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Über dieses Buch

... users on the other side of the fence ... have long said that until we numerical analysts take time to write good software and get it out to the users, our ideas will not be put into action. -C.W. GEAR IN [AIKE85] This monograph is based on my doctoral thesis which I wrote dur­ ing my work at the Interdisciplinary Center for Scientific Computing (IWR) at the Ruprecht-Karls University of Heidelberg. One of my intentions was and still is to stress the practical aspects leading from the conception of mathematical methods to their effective and efficient realization as scientific software. In my own experience, I had always wished there had been something to guide me through this engineering process which accompanies the basic research for which there were nu­ merous treatises dealing, e.g., with mathematical theory for descriptor systems. Therefore, I felt that writing this monograph provided a good op­ portunity to try to fill this gap by looking at software engineering from a scientific computing angle. Thus, this monograph contains a chap­ ter on software engineering with numerous examples from the work on MBSSIM. This is meant as a beacon for those of us who really do want to produce scientific software instead of just hacking some code. On the other hand, for those more interested in the theory of differential-algebraic equations, many bibliographical references have been included where appropriate.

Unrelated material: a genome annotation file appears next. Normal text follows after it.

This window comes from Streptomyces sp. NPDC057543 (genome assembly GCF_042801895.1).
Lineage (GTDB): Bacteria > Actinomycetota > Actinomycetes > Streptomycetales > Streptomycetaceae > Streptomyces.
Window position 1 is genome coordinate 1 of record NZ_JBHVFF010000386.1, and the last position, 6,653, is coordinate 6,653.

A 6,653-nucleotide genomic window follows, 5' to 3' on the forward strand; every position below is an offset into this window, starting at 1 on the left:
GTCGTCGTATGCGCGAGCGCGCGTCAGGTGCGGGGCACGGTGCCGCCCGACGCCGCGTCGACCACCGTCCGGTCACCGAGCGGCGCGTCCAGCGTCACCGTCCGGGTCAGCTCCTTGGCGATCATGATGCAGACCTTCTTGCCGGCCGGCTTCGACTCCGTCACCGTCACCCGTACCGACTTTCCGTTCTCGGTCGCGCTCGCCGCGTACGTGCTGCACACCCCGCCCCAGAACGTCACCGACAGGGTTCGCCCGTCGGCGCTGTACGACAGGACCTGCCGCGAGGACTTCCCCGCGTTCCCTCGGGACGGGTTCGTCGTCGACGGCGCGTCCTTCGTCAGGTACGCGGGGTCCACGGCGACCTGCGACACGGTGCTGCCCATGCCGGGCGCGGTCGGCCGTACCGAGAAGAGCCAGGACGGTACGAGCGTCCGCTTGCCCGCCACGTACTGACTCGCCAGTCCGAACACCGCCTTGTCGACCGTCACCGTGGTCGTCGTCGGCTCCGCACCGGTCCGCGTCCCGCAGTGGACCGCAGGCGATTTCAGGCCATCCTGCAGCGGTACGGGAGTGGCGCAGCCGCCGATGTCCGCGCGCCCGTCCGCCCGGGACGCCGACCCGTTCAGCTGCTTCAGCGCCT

Chapter 0. Introduction

Multibody Systems (MBS) play an important role in concurrent computer aided technical mechanics. Major areas of application include vehicle dynamics, robotics, biomechanics, heavy machinery and many more. The ability to design and optimize such technical multibody systems gives a company working in this area the competitive edge on the market. However, for a long time there were no generally applicable mathematical tools to this extent which was due in part to the simulation of MBS being either too slow or too inaccurate. Efficient simulation and the reliable generation of derivative information are at the heart of modern derivative based dynamic optimization methods like the optimization boundary value problem (B VP) approach developed by BOCK and coworkers [Bock81, Bock83, BP84, Sch187]. Presently, due to its applicability in many engineering disciplines, mathematical optimization may be considered a new key technology [BSS93, HJLS96].
Reinhold von Schwerin

Chapter 1. Multibody Systems in Technical Mechanics